If anyone could handle the pressure of dressing for this historic Inauguration Day, it’s former First Lady Michelle Obama. As the first Black First Lady, she has a better understanding than most of the pressures Vice President Kamala Harris will face as the trifecta of first woman, first Black, and first Asian American Vice President of the United States.
And with that comes the responsibility of what to wear. It isn’t mere superficial vanity, Obama expertly deployed her fashion early on to share her values and promote emerging designers. “It seemed that my clothes mattered more to people than anything I had to say,” she told the New York Times in 2018. “Optics governed more or less everything in the political world, and I factored this into every outfit.”
On January 20, she arrived in a burgundy coat and jumpsuit cinched with a gold belt by Black designer Sergio Hudson and a black face mask. Hudson, an up-and-coming designer who made his debut on New York Fashion week in February 2020, has designed looks for Obama’s Becoming book tour and at the Essence festival and his clients include celebrities like Rihanna and Beyonce. Kamala Harris wore Sergio Hudson shoes to the inauguration with her outfit by Black designer Christopher John Rodgers.
For President Barack Obama’s first inauguration in 2009, she wore a sparkling gold sheath dress and coat by Cuban-born American designer Isabel Toledo for the presidential swearing-in ceremony. There was the color: sunny and full of optimism. And there was the designer: Toledo immigrated to the U.S. at age eight, and went on to fulfill the American dream of becoming a successful fashion designer. In 2013, she wore a Thom Browne dress and coat, polished and businesslike. And of course, there were the stunning gowns for each inauguration, both designed by Jason Wu. It is clear from these examples alone (and there are many more) that Obama artfully represented American designers of all races and all genders, particularly championing emerging designers. As the years went on, her approach became dubbed “sartorial diplomacy,” drawing comparisons to Jackie Kennedy, who took a similar approach, although with fewer political landmines to navigate.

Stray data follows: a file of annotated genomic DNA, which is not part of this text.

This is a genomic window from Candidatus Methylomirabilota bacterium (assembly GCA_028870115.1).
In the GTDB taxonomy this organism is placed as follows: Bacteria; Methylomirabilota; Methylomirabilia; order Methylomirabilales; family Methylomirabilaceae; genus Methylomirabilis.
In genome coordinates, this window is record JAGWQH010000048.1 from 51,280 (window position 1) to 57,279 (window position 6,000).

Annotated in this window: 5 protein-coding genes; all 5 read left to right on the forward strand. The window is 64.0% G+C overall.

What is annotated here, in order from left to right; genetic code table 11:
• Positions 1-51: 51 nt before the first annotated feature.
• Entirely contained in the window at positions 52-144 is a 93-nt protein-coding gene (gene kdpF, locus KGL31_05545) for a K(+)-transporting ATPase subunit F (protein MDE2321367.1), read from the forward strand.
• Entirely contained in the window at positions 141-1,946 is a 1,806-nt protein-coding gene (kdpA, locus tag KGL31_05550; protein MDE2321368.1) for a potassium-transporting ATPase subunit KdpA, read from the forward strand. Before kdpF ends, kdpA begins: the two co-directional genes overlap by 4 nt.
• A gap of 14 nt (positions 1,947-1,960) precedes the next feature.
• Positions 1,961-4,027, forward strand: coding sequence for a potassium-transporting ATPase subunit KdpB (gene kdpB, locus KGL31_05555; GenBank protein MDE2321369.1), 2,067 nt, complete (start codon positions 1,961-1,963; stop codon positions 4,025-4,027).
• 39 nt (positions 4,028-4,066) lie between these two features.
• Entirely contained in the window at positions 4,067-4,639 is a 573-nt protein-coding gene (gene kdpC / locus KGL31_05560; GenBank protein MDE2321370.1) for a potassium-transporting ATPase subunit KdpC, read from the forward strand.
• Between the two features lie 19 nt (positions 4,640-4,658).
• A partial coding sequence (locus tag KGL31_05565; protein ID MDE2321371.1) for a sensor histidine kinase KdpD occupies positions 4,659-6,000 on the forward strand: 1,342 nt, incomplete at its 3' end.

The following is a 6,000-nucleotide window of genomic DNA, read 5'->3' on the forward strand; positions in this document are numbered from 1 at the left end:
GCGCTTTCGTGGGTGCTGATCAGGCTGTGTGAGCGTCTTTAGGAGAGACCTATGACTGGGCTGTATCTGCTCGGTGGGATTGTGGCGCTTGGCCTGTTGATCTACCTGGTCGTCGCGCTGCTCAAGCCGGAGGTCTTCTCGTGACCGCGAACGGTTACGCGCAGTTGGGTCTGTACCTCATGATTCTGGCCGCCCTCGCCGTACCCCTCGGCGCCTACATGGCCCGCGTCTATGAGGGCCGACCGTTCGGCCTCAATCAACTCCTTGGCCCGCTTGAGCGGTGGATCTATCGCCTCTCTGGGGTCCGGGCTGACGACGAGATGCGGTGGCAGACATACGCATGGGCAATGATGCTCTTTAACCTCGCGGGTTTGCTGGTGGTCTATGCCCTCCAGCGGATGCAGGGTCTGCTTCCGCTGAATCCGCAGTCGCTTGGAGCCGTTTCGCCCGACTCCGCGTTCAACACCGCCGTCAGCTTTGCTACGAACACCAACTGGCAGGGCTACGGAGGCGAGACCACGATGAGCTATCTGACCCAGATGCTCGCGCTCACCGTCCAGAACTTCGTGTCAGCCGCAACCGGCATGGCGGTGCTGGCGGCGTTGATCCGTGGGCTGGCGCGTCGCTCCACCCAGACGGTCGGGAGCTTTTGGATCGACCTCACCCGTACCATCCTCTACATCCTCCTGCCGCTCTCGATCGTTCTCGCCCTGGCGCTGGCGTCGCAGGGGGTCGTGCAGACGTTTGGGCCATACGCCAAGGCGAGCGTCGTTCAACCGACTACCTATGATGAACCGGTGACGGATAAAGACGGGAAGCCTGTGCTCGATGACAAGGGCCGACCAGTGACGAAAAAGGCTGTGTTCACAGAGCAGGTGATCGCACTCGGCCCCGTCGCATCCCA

It is no surprise that she chose Sergio Hudson, a Black designer originally from South Carolina, to celebrate Harris’s historic inauguration to underscore that we are entering a new era, where new voices will be given room to be heard—and seen.